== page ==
Pineapple (Ananas comosus)
Main Facts about Pineapple
Pineapples are actually not just one fruit but a composite of many flowers whose individual fruitlets fuse together around a central core. Each fruitlet can be identified by an "eye," the rough spiny marking on the pineapple's surface. Pineapples have a wide cylindrical shape, a scaly green, brown or yellow skin and a regal crown of spiny, blue-green leaves. The fibrous flesh of pineapple is yellow in color and has a vibrant tropical flavor that balances the tastes of sweet and tart. The area closer to the base of the fruit has more sugar content and therefore a sweeter taste and more tender texture. The word "pineapple" in English was originally used to describe the reproductive organs of conifer trees (now termed pine cones). When European explorers discovered this tropical fruit in the Americas, they called them "pineapples". Originally indigenous to local Paraguayans in South America, it spread from its native land by the local Indians up through the South and Central Americas and to the West Indies. Later, it was brought to Spain when Columbus discovered Americas’ in 1493. In the 15th and 16th centuries, it spread to rest of the world by the European sailors (just like tomatoes) who carried it along with them to protect themselves from scurvy, a disease caused by the deficiency of vitamin C.
Using PineapplePineapple is an excellent source of vitamin C and manganese. It is also a very good source of copper and a good source of vitamin B1, vitamin B6, dietary fiber, folate, and pantothenic acid. Pineapples, because of their fiber and water content, help to prevent constipation and promote regularity and a healthy digestive tract. Pineapple fruit contains a proteolytic enzyme bromelain that digests food by breaking down protein. Some studies have shown that bromelain can reduce swelling, bruising, healing time, and pain associated with injury and surgical intervention. Bromelain is currently being used to treat and reduce inflammation from tendinitis, sprains, strains, and other minor muscle injuries as well as swelling related to ear, nose and throat surgeries or trauma. Both the root and fruit may be eaten or applied topically as an anti-inflammatory. Studies have shown that consumption of Pineapple regularly helps fight against arthritis, indigestion and worm infestation. The fiber, potassium and vitamin C content in pineapple all support heart health. High potassium intakes are also associated with a reduced risk of stroke, protection against loss of muscle mass, preservation of bone mineral density and reduction in the formation of kidney stones.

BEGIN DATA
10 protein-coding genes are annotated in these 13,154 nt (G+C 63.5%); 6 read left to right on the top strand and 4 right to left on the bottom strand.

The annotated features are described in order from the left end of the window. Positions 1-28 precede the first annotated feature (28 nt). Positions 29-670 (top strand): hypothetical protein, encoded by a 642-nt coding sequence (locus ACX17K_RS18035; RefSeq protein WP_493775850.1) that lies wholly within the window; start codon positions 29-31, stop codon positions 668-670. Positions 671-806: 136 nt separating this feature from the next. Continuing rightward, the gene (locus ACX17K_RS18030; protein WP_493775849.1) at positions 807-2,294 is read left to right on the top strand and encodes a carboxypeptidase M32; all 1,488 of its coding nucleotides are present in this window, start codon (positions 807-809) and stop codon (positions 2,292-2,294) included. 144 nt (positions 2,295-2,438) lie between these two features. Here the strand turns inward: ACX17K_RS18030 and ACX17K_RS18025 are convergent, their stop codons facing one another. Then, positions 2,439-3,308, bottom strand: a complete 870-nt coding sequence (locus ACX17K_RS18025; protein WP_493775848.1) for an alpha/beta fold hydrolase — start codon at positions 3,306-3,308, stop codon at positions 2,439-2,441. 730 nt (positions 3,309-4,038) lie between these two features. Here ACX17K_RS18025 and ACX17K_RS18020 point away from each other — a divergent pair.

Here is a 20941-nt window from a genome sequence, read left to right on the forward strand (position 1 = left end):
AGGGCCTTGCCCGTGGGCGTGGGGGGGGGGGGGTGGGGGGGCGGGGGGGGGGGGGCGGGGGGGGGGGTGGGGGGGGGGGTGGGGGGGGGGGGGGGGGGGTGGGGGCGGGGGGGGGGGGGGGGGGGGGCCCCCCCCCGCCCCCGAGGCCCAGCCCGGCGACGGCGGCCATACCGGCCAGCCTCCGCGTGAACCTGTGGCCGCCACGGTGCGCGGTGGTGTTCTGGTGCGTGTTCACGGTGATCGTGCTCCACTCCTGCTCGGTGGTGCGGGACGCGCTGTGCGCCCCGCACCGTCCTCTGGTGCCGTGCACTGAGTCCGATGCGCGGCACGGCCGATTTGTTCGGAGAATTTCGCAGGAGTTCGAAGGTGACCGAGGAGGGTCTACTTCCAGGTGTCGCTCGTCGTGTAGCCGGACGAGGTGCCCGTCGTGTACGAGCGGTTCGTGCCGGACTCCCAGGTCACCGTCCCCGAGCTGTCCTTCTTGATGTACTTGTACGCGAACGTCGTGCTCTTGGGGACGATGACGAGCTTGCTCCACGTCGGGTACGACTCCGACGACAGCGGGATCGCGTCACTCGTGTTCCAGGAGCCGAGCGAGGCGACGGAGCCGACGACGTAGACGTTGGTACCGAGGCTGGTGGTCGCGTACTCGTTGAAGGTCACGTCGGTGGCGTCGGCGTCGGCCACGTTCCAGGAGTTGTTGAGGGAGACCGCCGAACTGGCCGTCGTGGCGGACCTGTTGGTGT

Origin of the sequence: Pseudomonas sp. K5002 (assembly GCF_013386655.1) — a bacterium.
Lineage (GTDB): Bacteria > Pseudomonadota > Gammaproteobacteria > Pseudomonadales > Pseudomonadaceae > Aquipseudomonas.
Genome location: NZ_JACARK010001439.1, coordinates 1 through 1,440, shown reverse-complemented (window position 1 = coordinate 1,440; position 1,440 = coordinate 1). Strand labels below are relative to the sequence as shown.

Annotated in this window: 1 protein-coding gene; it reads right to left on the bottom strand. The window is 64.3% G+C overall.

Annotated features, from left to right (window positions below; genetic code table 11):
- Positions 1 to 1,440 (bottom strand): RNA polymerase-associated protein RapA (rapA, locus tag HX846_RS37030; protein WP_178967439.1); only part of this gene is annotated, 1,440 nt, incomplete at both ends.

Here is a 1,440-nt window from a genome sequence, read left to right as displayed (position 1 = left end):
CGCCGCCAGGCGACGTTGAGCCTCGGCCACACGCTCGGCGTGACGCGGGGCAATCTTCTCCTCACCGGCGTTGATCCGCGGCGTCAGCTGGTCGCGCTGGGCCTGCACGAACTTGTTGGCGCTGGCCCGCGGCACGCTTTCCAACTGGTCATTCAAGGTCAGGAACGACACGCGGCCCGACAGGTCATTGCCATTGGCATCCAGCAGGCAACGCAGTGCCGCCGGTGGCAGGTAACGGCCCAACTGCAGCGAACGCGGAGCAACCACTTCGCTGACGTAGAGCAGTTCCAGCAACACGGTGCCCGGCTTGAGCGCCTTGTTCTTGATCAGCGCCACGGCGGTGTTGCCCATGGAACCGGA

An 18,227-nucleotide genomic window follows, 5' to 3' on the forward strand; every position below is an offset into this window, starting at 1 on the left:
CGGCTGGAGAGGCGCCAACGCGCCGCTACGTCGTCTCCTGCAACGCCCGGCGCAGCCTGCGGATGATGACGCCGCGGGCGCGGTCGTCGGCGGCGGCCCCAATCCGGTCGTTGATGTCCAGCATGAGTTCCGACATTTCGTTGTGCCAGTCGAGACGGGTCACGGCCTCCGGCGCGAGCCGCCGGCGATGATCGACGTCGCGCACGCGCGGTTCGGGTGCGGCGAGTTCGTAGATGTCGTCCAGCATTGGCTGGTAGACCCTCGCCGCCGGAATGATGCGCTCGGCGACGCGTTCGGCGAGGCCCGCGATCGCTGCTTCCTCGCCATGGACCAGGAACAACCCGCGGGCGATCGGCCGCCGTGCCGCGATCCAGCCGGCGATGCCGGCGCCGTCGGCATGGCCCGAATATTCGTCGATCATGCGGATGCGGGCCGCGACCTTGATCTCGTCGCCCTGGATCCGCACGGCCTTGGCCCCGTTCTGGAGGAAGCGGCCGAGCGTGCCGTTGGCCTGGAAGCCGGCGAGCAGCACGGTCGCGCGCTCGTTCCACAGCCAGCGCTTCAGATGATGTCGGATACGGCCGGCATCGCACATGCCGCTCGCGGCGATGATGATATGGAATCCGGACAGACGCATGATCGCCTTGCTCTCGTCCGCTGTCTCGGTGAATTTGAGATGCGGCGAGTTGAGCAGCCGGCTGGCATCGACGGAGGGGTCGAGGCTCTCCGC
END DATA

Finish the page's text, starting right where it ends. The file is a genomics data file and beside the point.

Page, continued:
Caution!Pineapple fruit contains a proteolytic enzyme bromelain that may cause excessive uterine bleeding if consumed in large quantities during pregnancy. Beta-blockers, a type of medication most commonly prescribed for heart disease, can cause potassium levels to increase in the blood. High potassium foods should be consumed in moderation when taking beta-blockers.
Cooking with PineapplePineapples can be consumed fresh, cooked, juiced, and preserved, and are found in a wide array of cuisines.
How to grow PineappleGrowing pineapple plants is easy and possible just about anywhere in the world because this plant grows well in pots indoors. Pineapples don't need much water. Pineapples don't need much soil or high quality soil. They do not have a big root system. Pineapples get a lot of their water and nutrition through their leaves. They grow in full sun, even in the hottest climates, but they also do well in dappled shade. Pineapples do not like soggy, waterlogged soils, frost, and having their leaves burned with concentrated fertilisers.